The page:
Tai Chi for Osteoarthritis
Sep 21, 2020
Health Report by: Eric L. Zielinski
Osteoarthritis (OA) is one of the most insidious musculoskeletal disease processes the world deals with. Complicating matters is the sedentary lifestyle we have adopted making OA the most common cause of disability in the U.S. Among the natural solutions to managing and preventing OA is weight loss, eating an anti-inflammatory diet, stretching and exercise; particularly Tai Chi.
Osteoarthritis is the most common form of arthritis, affecting millions of people globally. According to the Centers for Disease Control and Prevention (CDC), over 30 million Americans are affected. Known as the “wear-and-tear arthritis,” osteoarthritis is commonly referred to as degenerative joint disease or DJD. Primarily, DJD occurs with aging and subsequent overuse of joints. Repetitive use of joints damages cartilage and ultimately causes inflammation. Subsequently, people experience pain, swelling and restricted joint mobility. As cartilage damage progresses, the body’s natural safety mechanism includes creating bony spurs known as osteophytes to help prevent damage to the bone. Signifying more advanced stages of OA, osteophytes can become a serious problem if they imping spinal nerves or other soft tissue structures.
According to the Mayo Clinic, the following factors increase the risk of developing osteoarthritis:
- Older age. The risk of osteoarthritis increases with age due to normal wear-and-tear of the joints, particularly with people who lived a sedentary lifestyle. In fact, it has been reported that nearly one in two people will develop knee OA by age 85 years and one in four will be affected in the hip in their lifetime.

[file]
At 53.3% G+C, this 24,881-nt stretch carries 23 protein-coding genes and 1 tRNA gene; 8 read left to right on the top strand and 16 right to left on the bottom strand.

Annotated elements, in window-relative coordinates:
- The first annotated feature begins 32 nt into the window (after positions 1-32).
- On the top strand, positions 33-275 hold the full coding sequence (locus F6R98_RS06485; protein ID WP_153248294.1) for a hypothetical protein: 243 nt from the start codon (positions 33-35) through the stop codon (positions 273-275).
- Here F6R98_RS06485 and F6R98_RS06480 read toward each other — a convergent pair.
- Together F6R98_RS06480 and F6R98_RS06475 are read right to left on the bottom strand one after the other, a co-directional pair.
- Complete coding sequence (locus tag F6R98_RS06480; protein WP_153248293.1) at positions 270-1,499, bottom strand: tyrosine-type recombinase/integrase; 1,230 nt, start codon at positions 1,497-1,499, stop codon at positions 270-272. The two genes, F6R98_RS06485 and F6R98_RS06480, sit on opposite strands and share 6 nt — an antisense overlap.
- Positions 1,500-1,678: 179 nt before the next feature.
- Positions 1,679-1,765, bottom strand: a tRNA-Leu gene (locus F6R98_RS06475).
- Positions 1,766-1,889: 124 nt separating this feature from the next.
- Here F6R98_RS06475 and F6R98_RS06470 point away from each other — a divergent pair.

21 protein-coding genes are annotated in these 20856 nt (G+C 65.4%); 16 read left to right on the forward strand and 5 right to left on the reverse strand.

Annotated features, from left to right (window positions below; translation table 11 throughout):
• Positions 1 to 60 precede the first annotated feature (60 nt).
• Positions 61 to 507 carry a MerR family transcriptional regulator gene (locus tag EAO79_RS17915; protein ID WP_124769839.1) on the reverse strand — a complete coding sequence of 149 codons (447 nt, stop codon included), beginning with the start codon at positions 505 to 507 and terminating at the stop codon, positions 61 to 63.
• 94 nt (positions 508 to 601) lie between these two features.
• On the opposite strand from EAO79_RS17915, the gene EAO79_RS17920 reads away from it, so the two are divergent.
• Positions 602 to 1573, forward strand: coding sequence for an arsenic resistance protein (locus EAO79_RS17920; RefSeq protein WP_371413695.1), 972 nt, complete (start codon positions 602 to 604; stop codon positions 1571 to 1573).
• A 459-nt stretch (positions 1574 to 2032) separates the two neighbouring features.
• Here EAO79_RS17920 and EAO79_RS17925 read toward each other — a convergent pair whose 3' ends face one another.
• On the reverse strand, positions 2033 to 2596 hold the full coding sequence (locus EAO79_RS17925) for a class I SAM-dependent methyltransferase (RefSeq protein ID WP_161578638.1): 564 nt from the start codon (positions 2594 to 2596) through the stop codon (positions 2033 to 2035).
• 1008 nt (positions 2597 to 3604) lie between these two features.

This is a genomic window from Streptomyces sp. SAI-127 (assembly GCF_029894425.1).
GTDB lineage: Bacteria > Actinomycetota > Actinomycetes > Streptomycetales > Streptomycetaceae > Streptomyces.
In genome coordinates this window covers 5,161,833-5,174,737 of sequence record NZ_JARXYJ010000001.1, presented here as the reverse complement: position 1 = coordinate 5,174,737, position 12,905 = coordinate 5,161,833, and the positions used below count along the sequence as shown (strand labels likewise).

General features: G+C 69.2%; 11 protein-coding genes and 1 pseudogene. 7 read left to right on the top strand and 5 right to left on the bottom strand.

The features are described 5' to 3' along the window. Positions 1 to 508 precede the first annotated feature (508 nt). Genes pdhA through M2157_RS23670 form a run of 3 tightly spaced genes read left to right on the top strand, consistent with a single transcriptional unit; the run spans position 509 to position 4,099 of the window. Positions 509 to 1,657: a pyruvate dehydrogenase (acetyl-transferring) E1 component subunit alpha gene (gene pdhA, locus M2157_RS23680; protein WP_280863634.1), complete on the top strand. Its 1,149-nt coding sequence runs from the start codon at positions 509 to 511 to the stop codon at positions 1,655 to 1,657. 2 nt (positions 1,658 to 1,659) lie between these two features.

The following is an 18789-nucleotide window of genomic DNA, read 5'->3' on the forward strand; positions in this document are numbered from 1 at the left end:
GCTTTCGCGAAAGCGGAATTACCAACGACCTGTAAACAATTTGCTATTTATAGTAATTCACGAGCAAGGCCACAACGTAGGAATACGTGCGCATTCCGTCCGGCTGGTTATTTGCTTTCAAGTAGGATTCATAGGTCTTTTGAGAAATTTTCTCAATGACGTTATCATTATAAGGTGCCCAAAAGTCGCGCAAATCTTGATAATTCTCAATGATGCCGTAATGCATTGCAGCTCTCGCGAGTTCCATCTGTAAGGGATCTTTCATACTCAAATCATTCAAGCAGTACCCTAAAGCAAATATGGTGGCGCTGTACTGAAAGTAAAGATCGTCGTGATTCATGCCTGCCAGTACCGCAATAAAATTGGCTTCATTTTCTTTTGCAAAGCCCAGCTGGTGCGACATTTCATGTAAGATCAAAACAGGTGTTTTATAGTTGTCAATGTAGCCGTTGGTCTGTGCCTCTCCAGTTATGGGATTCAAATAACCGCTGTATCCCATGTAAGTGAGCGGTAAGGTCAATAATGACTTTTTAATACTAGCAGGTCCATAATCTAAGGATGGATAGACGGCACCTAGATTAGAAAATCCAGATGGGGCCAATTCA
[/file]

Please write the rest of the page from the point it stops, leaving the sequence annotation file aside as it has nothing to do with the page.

- Sex. For reasons unknown, women are more likely to foster DJD.
- Bone deformities. Being born with malformed joints or defective cartilage will disrupt proper biomechanics and will cause disproportionate wear-and-tear of joints; thus, increasing the risk of OA.
- Joint injuries. Sports injuries and accidents damage the joints and will cause the insidious cascade of wear-and-tear that will only progress unless managed properly.
- Obesity. Excess body weight is becoming the number one cause of DJD in the U.S. because it puts abnormal stress on weight-bearing joints like knees, hips, and ankles that were not designed to carry so much weight. Researchers have concluded that, “Two in three people who are obese may develop symptomatic knee OA in their lifetime.”
- Certain occupations. Repetitive stress jobs like factory line work will over stress joints and sedentary positions like office work will cause joint-supporting muscles and ligaments to atrophy; both of which will likely cause OA.
- Other diseases. Other than obesity, some common diseases that generally lead to DJD include diabetes, rheumatoid arthritis, hypothyroidism and gout.
In summary, any misuse, disuse or overuse of joints will put people at risk of developing DJD.
While DJD can occur in any joint in the body, it most commonly affects hips, knees, hands and the spine. Gradually worsening with time there is no known medical cure, however common osteoarthritis treatments are believed to slow the progression of the disease, relieve pain and improve joint function. The Mayo Clinic outlines the following as the most common medical treatment options for people suffering from DJD.
- Acetaminophen. Acetaminophen (Tylenol, others) is used to relieve pain, however, it is completely ineffective in reducing inflammation. Thus, regular use of acetaminophen is not advised as it has been linked to several side-effects including the following: dizziness, nausea, headaches, blurred vision, heart damage due to hypotension, liver damage, and kidney damage leading to urinary retention, pneumonia and withdrawal symptoms.
- Nonsteroidal anti-inflammatory drugs (NSAIDs). NSAIDs are heralded for their role in inflammation reduction and pain relief. Over-the-counter NSAIDs include ibuprofen (Advil, Motrin, others) and naproxen (Aleve, others). Stronger NSAIDs are available by prescription. The side effects of NSAIDs are raising some serious eyebrows in the medical community as research has proven that they cause heart attacks, internal bleeding, ringing in your eyes, upset stomach, liver and kidney damage. It is reported that older people have the highest risk of complications.